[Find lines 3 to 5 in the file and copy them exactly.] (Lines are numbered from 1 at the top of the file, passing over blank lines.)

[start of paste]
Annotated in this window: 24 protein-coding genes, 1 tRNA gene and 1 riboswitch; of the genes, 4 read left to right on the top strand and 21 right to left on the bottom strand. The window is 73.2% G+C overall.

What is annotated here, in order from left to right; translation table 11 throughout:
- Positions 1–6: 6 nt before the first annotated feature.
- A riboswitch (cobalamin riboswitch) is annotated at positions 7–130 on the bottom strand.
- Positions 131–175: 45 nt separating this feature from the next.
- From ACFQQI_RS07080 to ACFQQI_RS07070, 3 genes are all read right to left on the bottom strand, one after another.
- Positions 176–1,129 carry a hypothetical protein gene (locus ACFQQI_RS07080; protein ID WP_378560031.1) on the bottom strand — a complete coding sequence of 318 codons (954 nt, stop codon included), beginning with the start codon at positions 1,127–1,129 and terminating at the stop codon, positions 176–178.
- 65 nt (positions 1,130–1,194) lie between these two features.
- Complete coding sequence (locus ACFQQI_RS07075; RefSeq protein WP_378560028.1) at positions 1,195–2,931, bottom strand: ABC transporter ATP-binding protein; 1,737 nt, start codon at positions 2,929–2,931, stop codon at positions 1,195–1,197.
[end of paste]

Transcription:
- Positions 1–6: 6 nt before the first annotated feature.
- A riboswitch (cobalamin riboswitch) is annotated at positions 7–130 on the bottom strand.
- Positions 131–175: 45 nt separating this feature from the next.